[openstack-dev] [all] the trouble with names

Doug Hellmann doug at doughellmann.com
Thu Feb 4 12:51:06 UTC 2016

Excerpts from Sean Dague's message of 2016-02-04 06:38:26 -0500:
> A few issues have crept up recently with the service catalog, API
> headers, API end points, and even similarly named resources in different
> resources (e.g. backup), that are all circling around a key problem.
> Distributed teams and naming collision.
> Every OpenStack project has a unique name by virtue of having a git
> tree. Once they claim 'openstack/foo', foo is theirs in the OpenStack
> universe for all time (or until trademarks say otherwise). Nova in
> OpenStack will always mean one project.
> There has also been a desire to replace project names with
> common/generic names, in the service catalog, API headers, and a few
> other places. Nova owns 'compute'. Except... that's only because we all
> know that it does. We don't *actually* have a registry for those values.
> So the code names are well regulated, the common names, that we
> encourage use of, are not. Devstack in tree code defines some
> conventions. However with the big tent, things get kind of squirely
> pretty quickly. Congress registering 'policy' as their endpoint type is
> a good example of that -
> https://github.com/openstack/congress/blob/master/devstack/plugin.sh#L147
> Naming is hard. And trying to boil down complicated state machines to
> one or two word shiboliths means that inevitably we're going to find
> some words just keep cropping up: policy, flavor, backup, meter. We do
> however need to figure out a way forward.
> Lets start with the top level names (resource overlap cascades from there).
> What options do we have?
> 1) Use the names we already have: nova, glance, swift, etc.
> Upside, collision problem is solved. Downside, you need a secret decoder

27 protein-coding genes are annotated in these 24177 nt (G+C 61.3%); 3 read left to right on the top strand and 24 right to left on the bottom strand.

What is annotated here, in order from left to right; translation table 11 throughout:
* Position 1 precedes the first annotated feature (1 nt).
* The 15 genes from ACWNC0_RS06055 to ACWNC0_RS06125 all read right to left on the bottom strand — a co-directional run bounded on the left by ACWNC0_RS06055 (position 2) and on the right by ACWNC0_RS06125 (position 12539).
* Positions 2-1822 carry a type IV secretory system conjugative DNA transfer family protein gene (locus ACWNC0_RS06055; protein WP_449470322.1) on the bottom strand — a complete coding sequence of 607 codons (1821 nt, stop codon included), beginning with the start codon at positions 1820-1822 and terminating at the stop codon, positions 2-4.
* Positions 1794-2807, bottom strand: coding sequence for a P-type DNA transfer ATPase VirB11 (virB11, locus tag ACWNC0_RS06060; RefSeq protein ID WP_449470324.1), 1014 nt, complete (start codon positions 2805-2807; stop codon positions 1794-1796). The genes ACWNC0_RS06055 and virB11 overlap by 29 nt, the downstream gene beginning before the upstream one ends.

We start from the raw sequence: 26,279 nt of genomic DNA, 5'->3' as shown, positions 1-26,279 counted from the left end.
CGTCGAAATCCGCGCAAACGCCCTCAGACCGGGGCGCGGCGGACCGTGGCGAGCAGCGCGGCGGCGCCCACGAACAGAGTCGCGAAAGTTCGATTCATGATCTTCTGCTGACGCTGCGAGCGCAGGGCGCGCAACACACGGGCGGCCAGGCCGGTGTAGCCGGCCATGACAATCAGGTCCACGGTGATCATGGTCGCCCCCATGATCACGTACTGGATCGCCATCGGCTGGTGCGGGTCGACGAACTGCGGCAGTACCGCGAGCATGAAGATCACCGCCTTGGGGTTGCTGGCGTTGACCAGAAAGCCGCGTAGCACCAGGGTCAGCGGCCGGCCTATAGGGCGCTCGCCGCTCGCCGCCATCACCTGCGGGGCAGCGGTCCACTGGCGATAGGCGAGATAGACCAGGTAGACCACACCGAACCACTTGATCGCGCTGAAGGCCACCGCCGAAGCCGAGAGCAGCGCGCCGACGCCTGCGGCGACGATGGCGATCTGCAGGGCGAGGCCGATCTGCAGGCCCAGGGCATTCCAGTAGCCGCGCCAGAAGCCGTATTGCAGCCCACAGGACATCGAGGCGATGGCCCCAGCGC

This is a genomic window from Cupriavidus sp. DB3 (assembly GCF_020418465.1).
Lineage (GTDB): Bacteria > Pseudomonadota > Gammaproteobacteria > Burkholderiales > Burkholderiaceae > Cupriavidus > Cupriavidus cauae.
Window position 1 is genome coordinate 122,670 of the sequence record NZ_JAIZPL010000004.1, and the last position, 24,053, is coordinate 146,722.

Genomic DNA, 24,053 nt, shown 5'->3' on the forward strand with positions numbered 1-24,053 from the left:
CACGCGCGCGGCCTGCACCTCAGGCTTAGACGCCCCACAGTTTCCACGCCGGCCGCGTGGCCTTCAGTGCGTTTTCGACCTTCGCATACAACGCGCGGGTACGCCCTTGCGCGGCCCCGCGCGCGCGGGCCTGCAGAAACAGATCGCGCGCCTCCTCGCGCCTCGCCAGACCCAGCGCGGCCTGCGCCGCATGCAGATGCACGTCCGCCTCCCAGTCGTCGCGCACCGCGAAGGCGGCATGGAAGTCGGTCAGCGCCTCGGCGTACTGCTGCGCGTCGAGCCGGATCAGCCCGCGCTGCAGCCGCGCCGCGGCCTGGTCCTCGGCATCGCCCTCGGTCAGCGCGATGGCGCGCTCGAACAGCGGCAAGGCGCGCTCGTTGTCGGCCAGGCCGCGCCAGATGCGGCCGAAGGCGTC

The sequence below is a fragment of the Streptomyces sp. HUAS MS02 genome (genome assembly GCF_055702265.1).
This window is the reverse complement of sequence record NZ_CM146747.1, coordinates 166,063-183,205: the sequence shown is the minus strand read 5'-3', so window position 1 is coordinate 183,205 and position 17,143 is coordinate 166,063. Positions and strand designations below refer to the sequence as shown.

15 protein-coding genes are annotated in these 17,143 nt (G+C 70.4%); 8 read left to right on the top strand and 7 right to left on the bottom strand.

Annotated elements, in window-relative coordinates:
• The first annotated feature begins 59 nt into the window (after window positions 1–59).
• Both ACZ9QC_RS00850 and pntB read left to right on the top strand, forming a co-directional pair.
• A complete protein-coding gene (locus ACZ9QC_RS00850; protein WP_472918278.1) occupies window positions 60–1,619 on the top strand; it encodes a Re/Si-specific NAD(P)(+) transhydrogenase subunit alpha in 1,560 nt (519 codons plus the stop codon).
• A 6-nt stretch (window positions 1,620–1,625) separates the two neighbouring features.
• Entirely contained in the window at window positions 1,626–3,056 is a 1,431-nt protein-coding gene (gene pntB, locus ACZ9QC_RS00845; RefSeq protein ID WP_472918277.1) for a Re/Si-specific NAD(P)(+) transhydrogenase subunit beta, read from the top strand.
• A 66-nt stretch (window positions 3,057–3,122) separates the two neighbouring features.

> ring to figure out what project does what.
> 2) Have a registry of "common" names.
> Upside, we can safely use common names everywhere and not fear collision
> down the road.
> Downside, yet another contention point.
> A registry would clearly be under TC administration, though all the
> heavy lifting might be handed over to the API working group. I still
> imagine collision around some areas might be contentious.
> 3) Use either, inconsistently, hope for the best. (aka - status quo)
> Upside, no long mailing list thread to figure out the answer. Downside,
> it sucks.
> Are there other options missing? Where are people leaning at this point?
> Personally I'm way less partial to any particular answer as long as it's
> not #3.
>     -Sean

This feels like something that should be designed with end-users
in mind, and that means making choices about descriptive words
rather than quirky in-jokes.  As much as I hate to think about the
long threads some of the contention is likely to introduce, not to
mention the bikeshedding over the terms themselves, I have become
convinced that our best long-term solution is a term/name registry
(option 2). We already have that pattern in the governance repository
where official projects describe their service type.

To reduce contention, we could agree in advance to support multi-word
names ("block storage" and "object storage", "block backup" and
"file backup", etc.). Decisions about noun-verb vs. verb-noun,
punctuation, etc. can be dealt with by the group that takes on the
task of setting standards.

As I said in the TC meeting, this seems like something the API working
group could do, if they wanted to take on the responsibility. If not,
then we should establish a new group with a mandate from the TC. Since
we have something like a product catalog already in the governance repo,
we can keep the new data there.


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